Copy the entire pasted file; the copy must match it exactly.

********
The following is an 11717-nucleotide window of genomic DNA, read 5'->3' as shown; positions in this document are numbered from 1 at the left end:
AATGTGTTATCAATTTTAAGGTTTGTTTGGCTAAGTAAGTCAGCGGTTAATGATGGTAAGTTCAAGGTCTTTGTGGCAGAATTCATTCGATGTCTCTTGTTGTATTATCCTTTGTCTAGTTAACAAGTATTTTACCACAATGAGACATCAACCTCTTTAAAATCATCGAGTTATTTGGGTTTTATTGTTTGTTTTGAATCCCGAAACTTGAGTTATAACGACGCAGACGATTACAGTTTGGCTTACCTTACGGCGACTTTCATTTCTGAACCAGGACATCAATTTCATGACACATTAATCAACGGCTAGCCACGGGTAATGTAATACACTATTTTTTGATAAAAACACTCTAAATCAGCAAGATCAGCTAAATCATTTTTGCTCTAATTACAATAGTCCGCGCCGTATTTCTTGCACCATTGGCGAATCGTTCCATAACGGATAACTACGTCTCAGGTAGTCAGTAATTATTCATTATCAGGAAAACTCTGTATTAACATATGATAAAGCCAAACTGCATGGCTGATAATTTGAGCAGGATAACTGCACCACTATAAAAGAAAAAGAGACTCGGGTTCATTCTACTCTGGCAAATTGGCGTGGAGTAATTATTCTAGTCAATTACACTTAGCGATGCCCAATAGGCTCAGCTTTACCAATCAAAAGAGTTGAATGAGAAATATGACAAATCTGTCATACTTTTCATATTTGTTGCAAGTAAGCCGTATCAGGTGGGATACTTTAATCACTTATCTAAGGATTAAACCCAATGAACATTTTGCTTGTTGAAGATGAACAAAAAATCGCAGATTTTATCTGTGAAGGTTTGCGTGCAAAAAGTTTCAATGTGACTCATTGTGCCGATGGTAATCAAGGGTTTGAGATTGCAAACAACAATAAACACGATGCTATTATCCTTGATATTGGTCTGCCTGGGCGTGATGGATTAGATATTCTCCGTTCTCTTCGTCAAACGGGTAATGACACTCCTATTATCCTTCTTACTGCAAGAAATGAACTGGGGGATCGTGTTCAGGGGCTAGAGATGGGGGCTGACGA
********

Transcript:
The following is an 11717-nucleotide window of genomic DNA, read 5'->3' as shown; positions in this document are numbered from 1 at the left end:
AATGTGTTATCAATTTTAAGGTTTGTTTGGCTAAGTAAGTCAGCGGTTAATGATGGTAAGTTCAAGGTCTTTGTGGCAGAATTCATTCGATGTCTCTTGTTGTATTATCCTTTGTCTAGTTAACAAGTATTTTACCACAATGAGACATCAACCTCTTTAAAATCATCGAGTTATTTGGGTTTTATTGTTTGTTTTGAATCCCGAAACTTGAGTTATAACGACGCAGACGATTACAGTTTGGCTTACCTTACGGCGACTTTCATTTCTGAACCAGGACATCAATTTCATGACACATTAATCAACGGCTAGCCACGGGTAATGTAATACACTATTTTTTGATAAAAACACTCTAAATCAGCAAGATCAGCTAAATCATTTTTGCTCTAATTACAATAGTCCGCGCCGTATTTCTTGCACCATTGGCGAATCGTTCCATAACGGATAACTACGTCTCAGGTAGTCAGTAATTATTCATTATCAGGAAAACTCTGTATTAACATATGATAAAGCCAAACTGCATGGCTGATAATTTGAGCAGGATAACTGCACCACTATAAAAGAAAAAGAGACTCGGGTTCATTCTACTCTGGCAAATTGGCGTGGAGTAATTATTCTAGTCAATTACACTTAGCGATGCCCAATAGGCTCAGCTTTACCAATCAAAAGAGTTGAATGAGAAATATGACAAATCTGTCATACTTTTCATATTTGTTGCAAGTAAGCCGTATCAGGTGGGATACTTTAATCACTTATCTAAGGATTAAACCCAATGAACATTTTGCTTGTTGAAGATGAACAAAAAATCGCAGATTTTATCTGTGAAGGTTTGCGTGCAAAAAGTTTCAATGTGACTCATTGTGCCGATGGTAATCAAGGGTTTGAGATTGCAAACAACAATAAACACGATGCTATTATCCTTGATATTGGTCTGCCTGGGCGTGATGGATTAGATATTCTCCGTTCTCTTCGTCAAACGGGTAATGACACTCCTATTATCCTTCTTACTGCAAGAAATGAACTGGGGGATCGTGTTCAGGGGCTAGAGATGGGGGCTGACGA